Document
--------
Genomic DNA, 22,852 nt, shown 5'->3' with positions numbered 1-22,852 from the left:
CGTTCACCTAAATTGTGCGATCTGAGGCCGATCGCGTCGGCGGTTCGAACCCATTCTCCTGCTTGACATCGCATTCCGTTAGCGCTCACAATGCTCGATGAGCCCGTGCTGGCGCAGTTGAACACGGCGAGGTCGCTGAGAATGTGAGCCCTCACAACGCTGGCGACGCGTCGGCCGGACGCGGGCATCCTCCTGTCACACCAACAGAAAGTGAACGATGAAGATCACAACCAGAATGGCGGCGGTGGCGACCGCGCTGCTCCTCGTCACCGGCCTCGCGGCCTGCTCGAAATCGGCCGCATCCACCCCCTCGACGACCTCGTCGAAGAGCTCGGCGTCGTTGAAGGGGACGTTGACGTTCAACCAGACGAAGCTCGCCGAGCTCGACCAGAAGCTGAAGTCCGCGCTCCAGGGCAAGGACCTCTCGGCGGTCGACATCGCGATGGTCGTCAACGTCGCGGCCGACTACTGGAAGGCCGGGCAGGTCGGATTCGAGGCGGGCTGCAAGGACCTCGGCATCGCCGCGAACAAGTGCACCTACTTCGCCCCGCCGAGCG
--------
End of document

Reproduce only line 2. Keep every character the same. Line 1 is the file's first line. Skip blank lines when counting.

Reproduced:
CGTTCACCTAAATTGTGCGATCTGAGGCCGATCGCGTCGGCGGTTCGAACCCATTCTCCTGCTTGACATCGCATTCCGTTAGCGCTCACAATGCTCGATGAGCCCGTGCTGGCGCAGTTGAACACGGCGAGGTCGCTGAGAATGTGAGCCCTCACAACGCTGGCGACGCGTCGGCCGGACGCGGGCATCCTCCTGTCACACCAACAGAAAGTGAACGATGAAGATCACAACCAGAATGGCGGCGGTGGCGACCGCGCTGCTCCTCGTCACCGGCCTCGCGGCCTGCTCGAAATCGGCCGCATCCACCCCCTCGACGACCTCGTCGAAGAGCTCGGCGTCGTTGAAGGGGACGTTGACGTTCAACCAGACGAAGCTCGCCGAGCTCGACCAGAAGCTGAAGTCCGCGCTCCAGGGCAAGGACCTCTCGGCGGTCGACATCGCGATGGTCGTCAACGTCGCGGCCGACTACTGGAAGGCCGGGCAGGTCGGATTCGAGGCGGGCTGCAAGGACCTCGGCATCGCCGCGAACAAGTGCACCTACTTCGCCCCGCCGAGCG